How Big Money Bets for and against Rates: Part 2, Interest-Only Bonds
One of the primary objectives of the Fed’s policy was to enable as many homeowners as possible to refinance into a lower mortgage rate. The Fed affected rates not only through its language and guidance but also through the outright purchase of agency mortgage-backed securities (MBS). Through the years, while the Fed has bought securities (as well as implemented such programs as the Home Affordable Refinance Program for the credit-impaired borrower to refinance), more and more homeowners have refinanced into a lower-cost mortgage.
As a result, the landscape of the MBS market has dramatically changed. Fewer bonds are available for investors to hold, with the Fed purchasing nearly two-thirds of all new issuances, and the new bonds outstanding in the market have lower coupons and greater extension risk. The investors still holding premium mortgages are facing headwinds from faster prepayments, which causes their bonds to be returned at par. The majority of 30-year agency MBS bonds outstanding trade at a premium of 5+ points (30-year threes at roughly 103, fives at roughly 108, and sixes at roughly 109); thus, prepayments returned at par have been a big hit to some bonds and have left investors with less income than they expected.
Given the “pain” that investors have endured through faster prepayments leading to lower yields, many have sought the refuge of lower premium bonds. Given the premiums where many mortgage coupon bonds are trading, most par-dollar-price bonds must be created synthetically. The way Wall Street can provide MBS bonds that trade closer to par is by “stripping” the coupons. Investment banks’ structuring desks can satisfy the demand for mortgages with a price closer to par by, for example, taking a pool of mortgages with a coupon of 4% and creating a bond with a 1.5% coupon. They can then take the remaining 2.5% of coupon and create an interest-only (IO) security.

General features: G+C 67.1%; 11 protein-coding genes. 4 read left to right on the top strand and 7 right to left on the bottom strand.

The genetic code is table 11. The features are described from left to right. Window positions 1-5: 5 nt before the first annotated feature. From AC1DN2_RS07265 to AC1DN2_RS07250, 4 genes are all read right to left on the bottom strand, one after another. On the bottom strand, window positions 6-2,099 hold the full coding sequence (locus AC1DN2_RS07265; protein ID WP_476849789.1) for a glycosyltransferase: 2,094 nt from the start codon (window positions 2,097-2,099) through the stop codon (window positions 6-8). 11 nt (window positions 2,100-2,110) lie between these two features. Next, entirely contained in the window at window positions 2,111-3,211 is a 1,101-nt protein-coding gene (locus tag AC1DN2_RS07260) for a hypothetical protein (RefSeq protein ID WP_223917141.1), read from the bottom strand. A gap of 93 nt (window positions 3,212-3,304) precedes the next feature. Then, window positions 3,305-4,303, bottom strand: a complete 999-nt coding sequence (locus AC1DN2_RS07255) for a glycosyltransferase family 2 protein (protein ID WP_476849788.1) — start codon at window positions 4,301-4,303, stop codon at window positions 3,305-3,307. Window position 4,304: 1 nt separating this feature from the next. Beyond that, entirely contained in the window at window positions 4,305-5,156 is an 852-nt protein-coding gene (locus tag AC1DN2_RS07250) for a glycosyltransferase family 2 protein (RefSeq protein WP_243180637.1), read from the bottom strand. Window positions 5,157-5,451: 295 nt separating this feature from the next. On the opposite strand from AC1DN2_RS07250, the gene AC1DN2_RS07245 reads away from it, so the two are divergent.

Investors looking to protect against rising rates have found buying IO bonds to be a viable option. In the fixed-income world, IO bonds are some of the few bonds that are truly “negative duration.” This means that they should appreciate in value as rates rise. Because the holders of IO bonds receive just the interest portion of the mortgage, the bondholders would like prepayments to be as slow as possible so a greater amount of interest flows to them. As interest rates rise, prepayments should slow, and the investor should receive a greater amount of cash flows from the IO bond and thus higher yield. Agency mortgage derivatives, such as IO bonds, traditionally trade at higher option-adjusted spreads (OAS) because there are not natural buyers of the bonds, meaning there are not institutions with a natural asset-liability need for such a cash flow. Right now, it isn’t uncommon to see IO bonds trade at an OAS of 1,000 bps or more. As a refresher, the OAS is the additional spread after adjusting for the option value. This is the compensation that buyers, such as hedge funds, get for taking on the volatility of this IO bond.